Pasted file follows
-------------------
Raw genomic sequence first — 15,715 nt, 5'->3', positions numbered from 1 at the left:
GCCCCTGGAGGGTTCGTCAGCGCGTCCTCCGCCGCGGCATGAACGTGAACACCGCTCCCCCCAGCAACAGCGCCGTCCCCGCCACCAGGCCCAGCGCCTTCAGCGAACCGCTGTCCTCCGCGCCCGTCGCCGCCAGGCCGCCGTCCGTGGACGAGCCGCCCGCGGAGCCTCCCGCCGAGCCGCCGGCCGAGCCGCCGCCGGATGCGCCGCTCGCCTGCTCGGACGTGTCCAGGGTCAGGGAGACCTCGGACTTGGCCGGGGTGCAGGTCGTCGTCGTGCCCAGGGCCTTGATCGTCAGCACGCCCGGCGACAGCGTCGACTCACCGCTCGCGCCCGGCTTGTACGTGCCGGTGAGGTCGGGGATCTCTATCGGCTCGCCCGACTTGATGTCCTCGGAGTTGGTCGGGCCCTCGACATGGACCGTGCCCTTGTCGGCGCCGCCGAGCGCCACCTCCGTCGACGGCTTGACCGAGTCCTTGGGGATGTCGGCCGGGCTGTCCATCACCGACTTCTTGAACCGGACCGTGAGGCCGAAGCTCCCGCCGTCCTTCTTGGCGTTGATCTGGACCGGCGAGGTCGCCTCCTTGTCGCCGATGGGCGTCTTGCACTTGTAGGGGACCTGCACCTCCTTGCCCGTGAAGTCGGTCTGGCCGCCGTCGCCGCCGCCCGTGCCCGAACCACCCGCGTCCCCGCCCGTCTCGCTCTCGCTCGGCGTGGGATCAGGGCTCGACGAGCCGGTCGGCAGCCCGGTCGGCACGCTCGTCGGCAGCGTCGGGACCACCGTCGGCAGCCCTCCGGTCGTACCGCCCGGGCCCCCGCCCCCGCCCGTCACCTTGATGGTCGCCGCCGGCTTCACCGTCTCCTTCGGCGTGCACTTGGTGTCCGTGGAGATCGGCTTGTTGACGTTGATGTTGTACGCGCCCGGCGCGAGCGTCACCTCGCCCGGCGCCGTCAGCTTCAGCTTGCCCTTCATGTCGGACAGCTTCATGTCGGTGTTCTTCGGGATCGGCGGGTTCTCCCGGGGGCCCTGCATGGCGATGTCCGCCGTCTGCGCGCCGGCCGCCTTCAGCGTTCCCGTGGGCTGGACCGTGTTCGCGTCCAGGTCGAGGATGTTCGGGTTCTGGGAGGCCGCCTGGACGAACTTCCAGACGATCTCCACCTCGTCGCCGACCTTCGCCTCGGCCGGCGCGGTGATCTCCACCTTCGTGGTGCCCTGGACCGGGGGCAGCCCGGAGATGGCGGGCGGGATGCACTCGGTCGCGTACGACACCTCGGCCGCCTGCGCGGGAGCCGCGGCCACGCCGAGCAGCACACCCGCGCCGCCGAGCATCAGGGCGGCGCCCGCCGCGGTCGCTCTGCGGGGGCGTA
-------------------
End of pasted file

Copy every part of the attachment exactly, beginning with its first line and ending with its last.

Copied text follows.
Raw genomic sequence first — 15,715 nt, 5'->3', positions numbered from 1 at the left:
GCCCCTGGAGGGTTCGTCAGCGCGTCCTCCGCCGCGGCATGAACGTGAACACCGCTCCCCCCAGCAACAGCGCCGTCCCCGCCACCAGGCCCAGCGCCTTCAGCGAACCGCTGTCCTCCGCGCCCGTCGCCGCCAGGCCGCCGTCCGTGGACGAGCCGCCCGCGGAGCCTCCCGCCGAGCCGCCGGCCGAGCCGCCGCCGGATGCGCCGCTCGCCTGCTCGGACGTGTCCAGGGTCAGGGAGACCTCGGACTTGGCCGGGGTGCAGGTCGTCGTCGTGCCCAGGGCCTTGATCGTCAGCACGCCCGGCGACAGCGTCGACTCACCGCTCGCGCCCGGCTTGTACGTGCCGGTGAGGTCGGGGATCTCTATCGGCTCGCCCGACTTGATGTCCTCGGAGTTGGTCGGGCCCTCGACATGGACCGTGCCCTTGTCGGCGCCGCCGAGCGCCACCTCCGTCGACGGCTTGACCGAGTCCTTGGGGATGTCGGCCGGGCTGTCCATCACCGACTTCTTGAACCGGACCGTGAGGCCGAAGCTCCCGCCGTCCTTCTTGGCGTTGATCTGGACCGGCGAGGTCGCCTCCTTGTCGCCGATGGGCGTCTTGCACTTGTAGGGGACCTGCACCTCCTTGCCCGTGAAGTCGGTCTGGCCGCCGTCGCCGCCGCCCGTGCCCGAACCACCCGCGTCCCCGCCCGTCTCGCTCTCGCTCGGCGTGGGATCAGGGCTCGACGAGCCGGTCGGCAGCCCGGTCGGCACGCTCGTCGGCAGCGTCGGGACCACCGTCGGCAGCCCTCCGGTCGTACCGCCCGGGCCCCCGCCCCCGCCCGTCACCTTGATGGTCGCCGCCGGCTTCACCGTCTCCTTCGGCGTGCACTTGGTGTCCGTGGAGATCGGCTTGTTGACGTTGATGTTGTACGCGCCCGGCGCGAGCGTCACCTCGCCCGGCGCCGTCAGCTTCAGCTTGCCCTTCATGTCGGACAGCTTCATGTCGGTGTTCTTCGGGATCGGCGGGTTCTCCCGGGGGCCCTGCATGGCGATGTCCGCCGTCTGCGCGCCGGCCGCCTTCAGCGTTCCCGTGGGCTGGACCGTGTTCGCGTCCAGGTCGAGGATGTTCGGGTTCTGGGAGGCCGCCTGGACGAACTTCCAGACGATCTCCACCTCGTCGCCGACCTTCGCCTCGGCCGGCGCGGTGATCTCCACCTTCGTGGTGCCCTGGACCGGGGGCAGCCCGGAGATGGCGGGCGGGATGCACTCGGTCGCGTACGACACCTCGGCCGCCTGCGCGGGAGCCGCGGCCACGCCGAGCAGCACACCCGCGCCGCCGAGCATCAGGGCGGCGCCCGCCGCGGTCGCTCTGCGGGGGCGTA